When news broke recently of an $81 million Ponzi scheme built on false promises to buy “Hamilton” tickets in bulk and resell them at a profit, we described it as the perfect distillation of modern New York City. All the elements were there, from high-society cultural hysteria to low-level Hamptons grift.
But now that we know who gave these guys money in the first place, the story has become a veritable Platonic ideal of New York sleaze. As Bloomberg reports, his eminence Paul Tudor Jones was among those caught up in the scheme. And he wasn't alone:
When U.S. authorities busted a Ponzi scheme that centered on marked-up tickets to the hit Broadway musical “Hamilton” last month, prosecutors described phone calls about a “big name” investor who’d demanded his money back.
As it turns out, there were several big names -- including billionaires Paul Tudor Jones and Michael Dell, as well as an executive at Och-Ziff Capital Management Group -- among the more than 125 people who had unwittingly poured cash into the sprawling scam, according to people with knowledge of the matter.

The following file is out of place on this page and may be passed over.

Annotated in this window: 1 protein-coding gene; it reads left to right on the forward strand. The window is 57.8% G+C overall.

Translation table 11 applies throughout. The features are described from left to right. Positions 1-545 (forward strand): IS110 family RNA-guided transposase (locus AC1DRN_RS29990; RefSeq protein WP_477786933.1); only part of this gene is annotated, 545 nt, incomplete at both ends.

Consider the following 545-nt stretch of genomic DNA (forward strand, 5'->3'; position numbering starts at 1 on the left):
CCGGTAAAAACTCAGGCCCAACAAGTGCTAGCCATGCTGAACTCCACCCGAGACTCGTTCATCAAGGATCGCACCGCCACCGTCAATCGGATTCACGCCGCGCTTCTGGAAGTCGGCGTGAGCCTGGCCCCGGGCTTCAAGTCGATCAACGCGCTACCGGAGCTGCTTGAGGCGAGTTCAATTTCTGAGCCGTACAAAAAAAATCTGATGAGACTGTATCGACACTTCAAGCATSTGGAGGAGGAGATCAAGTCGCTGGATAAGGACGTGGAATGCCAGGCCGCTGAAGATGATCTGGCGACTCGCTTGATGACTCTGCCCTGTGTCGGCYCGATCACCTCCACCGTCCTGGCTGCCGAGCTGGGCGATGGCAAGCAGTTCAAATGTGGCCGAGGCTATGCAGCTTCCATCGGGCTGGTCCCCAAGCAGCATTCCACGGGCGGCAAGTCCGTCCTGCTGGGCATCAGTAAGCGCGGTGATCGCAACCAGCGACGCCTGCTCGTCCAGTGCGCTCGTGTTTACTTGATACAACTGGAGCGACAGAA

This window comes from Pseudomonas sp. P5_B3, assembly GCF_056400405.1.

There's no indication from the documents filed so far how each investor was approached, and which events were pitched to them as scalping arbitrage opportunities (Adele shows were also floated). So we can only wonder how Jones allegedly got wrapped up on the whole imbroglio.
Was the prospect of a guaranteed 10 percent return too irresistible to pass up amidst the carnage of last year? Or had the Republican hedge funder been so taken by Hamilton's rags-to-riches story, as rapped by Lin-Manuel Miranda and company, that he thought resale gambit had legs?
Whatever happened, exactly, there is a sort of poetic resonance in Jones, who founded the charity Robin Hood Foundation in part to stave off social revolution, losing a buck to a few fly-by-night Ponzi operators. As you'll recall, Robin Hood didn't just accept tax-deductible donations from the rich – he robbed them. So at least Jones know how that feels now.